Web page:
Nadodrze is the island between the two major forks in the Odra River, which runs through Wrocław. It’s long been a working-class neighborhood, with many pre-war buildings which look like they haven’t been touched since the war; however, more modern (yet aesthetically jarring) buildings are quickly going up amongst the ruins. It’s is supposedly a bad neighborhood; many of my Polish friends don’t want to walk around there at night. But with the new apartment buildings bringing in young, working professionals (ok, yuppies, let’s call ’em like we see ’em), there’s a crop of fancy coffee shops, restaurant, and hipster boutiques popping up between the mom-and-pop grocery stores and sketchy 24-hour ‘casinos’. My guess is it won’t belong before this neighborhood is the new Žižkov (y’all know I hate comparing things to Brooklyn).
Last weekend, when we had great spring weather, I was walking to my friend’s apartment when we saw a driveway with an interesting mural, and we walked through (well, Ala knew it was there, she brought me on purpose, knowing I couldn’t resist) and we spent a good half hour exploring local artwork and taking pictures. Ducking into courtyards along Ulica Roosevelta leads to alleyways covered in themed murals, such as one courtyard full of famous art pieces like Chagall, Mondrian, and Frida Kahlo:
Another alleyway across the street leads to walls covered in pictures of the people who live there, their pets, and some tropical scenes with porcelain figures attached directly to the wall. Also, there is a poem “Pół Stołu”, which means “half the table” is it’s really sad. (It’s about someone sitting by themselves at breakfast, with half the table empty and you can probably extrapolate from that.)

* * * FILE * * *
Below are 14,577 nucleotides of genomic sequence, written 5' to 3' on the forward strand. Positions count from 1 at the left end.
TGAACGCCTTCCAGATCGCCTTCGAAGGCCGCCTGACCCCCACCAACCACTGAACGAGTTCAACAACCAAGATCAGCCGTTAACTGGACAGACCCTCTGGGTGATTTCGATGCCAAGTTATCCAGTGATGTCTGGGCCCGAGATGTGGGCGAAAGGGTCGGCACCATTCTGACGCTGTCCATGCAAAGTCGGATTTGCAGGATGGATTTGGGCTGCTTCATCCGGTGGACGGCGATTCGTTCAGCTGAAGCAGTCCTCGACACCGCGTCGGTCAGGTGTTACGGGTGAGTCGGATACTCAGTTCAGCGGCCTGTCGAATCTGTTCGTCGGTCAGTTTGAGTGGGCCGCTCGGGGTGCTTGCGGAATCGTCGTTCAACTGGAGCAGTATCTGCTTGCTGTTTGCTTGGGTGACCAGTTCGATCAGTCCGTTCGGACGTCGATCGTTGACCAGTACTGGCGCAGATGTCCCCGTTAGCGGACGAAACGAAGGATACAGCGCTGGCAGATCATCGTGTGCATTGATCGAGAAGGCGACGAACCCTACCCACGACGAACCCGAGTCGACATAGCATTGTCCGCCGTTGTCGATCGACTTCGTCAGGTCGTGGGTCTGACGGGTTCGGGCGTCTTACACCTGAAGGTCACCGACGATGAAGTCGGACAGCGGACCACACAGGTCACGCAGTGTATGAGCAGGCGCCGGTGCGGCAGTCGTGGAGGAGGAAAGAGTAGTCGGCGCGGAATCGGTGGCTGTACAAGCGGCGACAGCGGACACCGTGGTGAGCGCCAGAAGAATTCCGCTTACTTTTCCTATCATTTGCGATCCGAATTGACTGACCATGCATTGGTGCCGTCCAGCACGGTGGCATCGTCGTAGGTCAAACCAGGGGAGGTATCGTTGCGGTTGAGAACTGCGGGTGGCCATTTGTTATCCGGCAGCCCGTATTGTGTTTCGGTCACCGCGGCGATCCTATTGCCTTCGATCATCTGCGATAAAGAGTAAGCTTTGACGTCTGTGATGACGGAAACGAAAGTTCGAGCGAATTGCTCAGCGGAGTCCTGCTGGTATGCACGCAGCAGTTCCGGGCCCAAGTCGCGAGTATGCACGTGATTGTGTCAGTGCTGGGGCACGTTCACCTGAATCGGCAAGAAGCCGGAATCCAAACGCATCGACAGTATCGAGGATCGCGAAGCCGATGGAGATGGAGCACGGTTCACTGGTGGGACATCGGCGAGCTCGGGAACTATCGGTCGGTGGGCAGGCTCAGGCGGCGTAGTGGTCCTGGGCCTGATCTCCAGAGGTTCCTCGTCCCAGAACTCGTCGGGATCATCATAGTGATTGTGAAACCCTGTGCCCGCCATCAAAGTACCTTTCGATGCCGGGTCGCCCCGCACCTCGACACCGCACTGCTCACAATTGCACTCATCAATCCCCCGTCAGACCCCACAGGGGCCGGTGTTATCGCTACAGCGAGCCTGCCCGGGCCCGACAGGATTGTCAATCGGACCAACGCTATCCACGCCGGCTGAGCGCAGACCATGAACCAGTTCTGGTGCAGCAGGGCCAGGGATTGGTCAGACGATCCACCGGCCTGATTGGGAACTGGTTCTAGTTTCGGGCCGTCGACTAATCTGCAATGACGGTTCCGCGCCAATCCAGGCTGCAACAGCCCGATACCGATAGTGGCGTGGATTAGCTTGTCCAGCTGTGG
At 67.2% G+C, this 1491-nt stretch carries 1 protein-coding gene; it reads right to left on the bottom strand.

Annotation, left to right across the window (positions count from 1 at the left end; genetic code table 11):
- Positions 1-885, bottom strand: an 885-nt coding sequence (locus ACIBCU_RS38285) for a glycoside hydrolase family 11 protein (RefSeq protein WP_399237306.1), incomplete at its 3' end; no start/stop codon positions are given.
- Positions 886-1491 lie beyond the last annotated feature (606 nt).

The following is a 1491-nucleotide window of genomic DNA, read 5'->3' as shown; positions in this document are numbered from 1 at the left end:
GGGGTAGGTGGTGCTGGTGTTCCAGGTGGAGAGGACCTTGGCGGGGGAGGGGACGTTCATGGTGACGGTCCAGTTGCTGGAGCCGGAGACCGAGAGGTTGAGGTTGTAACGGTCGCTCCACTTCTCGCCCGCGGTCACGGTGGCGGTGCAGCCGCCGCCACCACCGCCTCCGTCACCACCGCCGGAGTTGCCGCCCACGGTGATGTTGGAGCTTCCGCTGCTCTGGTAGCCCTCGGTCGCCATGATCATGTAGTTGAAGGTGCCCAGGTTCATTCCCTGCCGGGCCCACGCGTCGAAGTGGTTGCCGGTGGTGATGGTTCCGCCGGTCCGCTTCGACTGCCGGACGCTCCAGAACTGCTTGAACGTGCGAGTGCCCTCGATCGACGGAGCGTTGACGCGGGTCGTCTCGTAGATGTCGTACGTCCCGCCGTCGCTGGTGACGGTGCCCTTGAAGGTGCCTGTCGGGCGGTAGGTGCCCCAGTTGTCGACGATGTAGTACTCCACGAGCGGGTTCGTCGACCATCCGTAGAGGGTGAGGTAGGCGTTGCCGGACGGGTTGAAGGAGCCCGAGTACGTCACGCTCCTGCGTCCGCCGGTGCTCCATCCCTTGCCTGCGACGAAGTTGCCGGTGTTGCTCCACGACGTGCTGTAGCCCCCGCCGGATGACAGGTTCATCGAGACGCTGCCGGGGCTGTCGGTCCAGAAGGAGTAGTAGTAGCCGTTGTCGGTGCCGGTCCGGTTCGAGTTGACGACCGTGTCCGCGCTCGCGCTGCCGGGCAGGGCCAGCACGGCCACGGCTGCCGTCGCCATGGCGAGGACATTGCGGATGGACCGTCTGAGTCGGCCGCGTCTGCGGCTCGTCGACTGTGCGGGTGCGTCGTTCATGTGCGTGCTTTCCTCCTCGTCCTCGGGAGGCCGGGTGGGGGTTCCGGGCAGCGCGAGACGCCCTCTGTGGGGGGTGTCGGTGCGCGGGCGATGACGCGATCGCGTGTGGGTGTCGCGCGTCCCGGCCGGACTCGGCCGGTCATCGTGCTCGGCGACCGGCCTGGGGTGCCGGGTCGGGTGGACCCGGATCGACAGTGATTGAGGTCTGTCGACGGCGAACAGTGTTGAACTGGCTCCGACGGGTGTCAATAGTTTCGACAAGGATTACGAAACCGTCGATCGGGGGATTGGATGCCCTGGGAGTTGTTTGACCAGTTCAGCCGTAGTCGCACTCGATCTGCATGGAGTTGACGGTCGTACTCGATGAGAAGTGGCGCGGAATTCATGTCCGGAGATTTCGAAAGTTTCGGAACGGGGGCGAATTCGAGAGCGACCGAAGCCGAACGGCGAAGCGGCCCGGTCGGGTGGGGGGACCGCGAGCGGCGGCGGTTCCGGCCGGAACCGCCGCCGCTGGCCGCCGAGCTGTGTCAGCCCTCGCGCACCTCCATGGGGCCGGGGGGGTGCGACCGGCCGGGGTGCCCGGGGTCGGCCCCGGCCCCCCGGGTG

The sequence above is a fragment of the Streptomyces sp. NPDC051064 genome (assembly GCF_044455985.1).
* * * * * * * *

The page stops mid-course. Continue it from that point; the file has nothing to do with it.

If you’d like to learn more about this courtyard and its artwork, you can check out this article, which is in Polish but you can translate it with Google Translate.
I’m always a bit wary of these kinds of neighborhoods–what happens to the people who’ve lived there for so long once it becomes cool, and they’re forced out? I especially like the murals of the people living in the tenements and their pets–it really feels like the artists are part of the community and are making these pieces for the people who live there, not yuppie foreigners like myself. Still, I see what’s happening in Los Angeles, where I grew up, and the San Francisco Bay Area (where I went to uni), and even Kansas City (where I lived for 2 years for my first job). I’m not sure how cool Wrocław will ever be–right now it’s becoming a more popular destination for foreigners as the cost of living is relatively cheap for us, but it is increasingly expensive for Polish people on a typical Polish salary. Yet Wrocław is definitely not Berlin or even Warsaw; maybe the “cool” bubble will burst, or taper off. Maybe it’s foolish to hope for that, but I do it nonetheless.
If you decide to go mural-hunting in Nadodrze, don’t be an asshole. Say dzień dobry to people you see, don’t take pictures of people without their permission, and if someone asks you to go away, then leave. Be respectful–these are people’s homes, not a museum.